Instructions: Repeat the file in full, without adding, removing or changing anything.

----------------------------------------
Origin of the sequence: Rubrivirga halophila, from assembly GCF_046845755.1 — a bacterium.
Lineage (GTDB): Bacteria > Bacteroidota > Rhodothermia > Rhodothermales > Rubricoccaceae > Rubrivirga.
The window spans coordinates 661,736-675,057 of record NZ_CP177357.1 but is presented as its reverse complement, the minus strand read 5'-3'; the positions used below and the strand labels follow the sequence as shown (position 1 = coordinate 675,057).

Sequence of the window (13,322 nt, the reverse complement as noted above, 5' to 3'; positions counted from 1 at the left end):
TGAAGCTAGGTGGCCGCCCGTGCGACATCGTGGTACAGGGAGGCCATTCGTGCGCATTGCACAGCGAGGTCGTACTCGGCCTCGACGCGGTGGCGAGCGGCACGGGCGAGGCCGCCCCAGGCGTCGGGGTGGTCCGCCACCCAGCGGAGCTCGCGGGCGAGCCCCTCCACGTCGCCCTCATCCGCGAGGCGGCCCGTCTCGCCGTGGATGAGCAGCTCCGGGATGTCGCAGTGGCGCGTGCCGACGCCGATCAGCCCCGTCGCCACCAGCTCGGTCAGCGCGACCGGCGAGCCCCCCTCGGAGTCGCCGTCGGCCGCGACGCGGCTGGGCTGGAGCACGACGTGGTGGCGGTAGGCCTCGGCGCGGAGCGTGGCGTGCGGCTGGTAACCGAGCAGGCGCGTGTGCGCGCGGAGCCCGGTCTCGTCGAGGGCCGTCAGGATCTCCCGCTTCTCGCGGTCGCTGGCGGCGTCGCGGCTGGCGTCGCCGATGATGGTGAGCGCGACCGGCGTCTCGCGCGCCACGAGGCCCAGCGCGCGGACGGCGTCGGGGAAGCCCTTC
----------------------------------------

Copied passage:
Origin of the sequence: Rubrivirga halophila, from assembly GCF_046845755.1 — a bacterium.
Lineage (GTDB): Bacteria > Bacteroidota > Rhodothermia > Rhodothermales > Rubricoccaceae > Rubrivirga.
The window spans coordinates 661,736-675,057 of record NZ_CP177357.1 but is presented as its reverse complement, the minus strand read 5'-3'; the positions used below and the strand labels follow the sequence as shown (position 1 = coordinate 675,057).

Sequence of the window (13,322 nt, the reverse complement as noted above, 5' to 3'; positions counted from 1 at the left end):
TGAAGCTAGGTGGCCGCCCGTGCGACATCGTGGTACAGGGAGGCCATTCGTGCGCATTGCACAGCGAGGTCGTACTCGGCCTCGACGCGGTGGCGAGCGGCACGGGCGAGGCCGCCCCAGGCGTCGGGGTGGTCCGCCACCCAGCGGAGCTCGCGGGCGAGCCCCTCCACGTCGCCCTCATCCGCGAGGCGGCCCGTCTCGCCGTGGATGAGCAGCTCCGGGATGTCGCAGTGGCGCGTGCCGACGCCGATCAGCCCCGTCGCCACCAGCTCGGTCAGCGCGACCGGCGAGCCCCCCTCGGAGTCGCCGTCGGCCGCGACGCGGCTGGGCTGGAGCACGACGTGGTGGCGGTAGGCCTCGGCGCGGAGCGTGGCGTGCGGCTGGTAACCGAGCAGGCGCGTGTGCGCGCGGAGCCCGGTCTCGTCGAGGGCCGTCAGGATCTCCCGCTTCTCGCGGTCGCTGGCGGCGTCGCGGCTGGCGTCGCCGATGATGGTGAGCGCGACCGGCGTCTCGCGCGCCACGAGGCCCAGCGCGCGGACGGCGTCGGGGAAGCCCTTC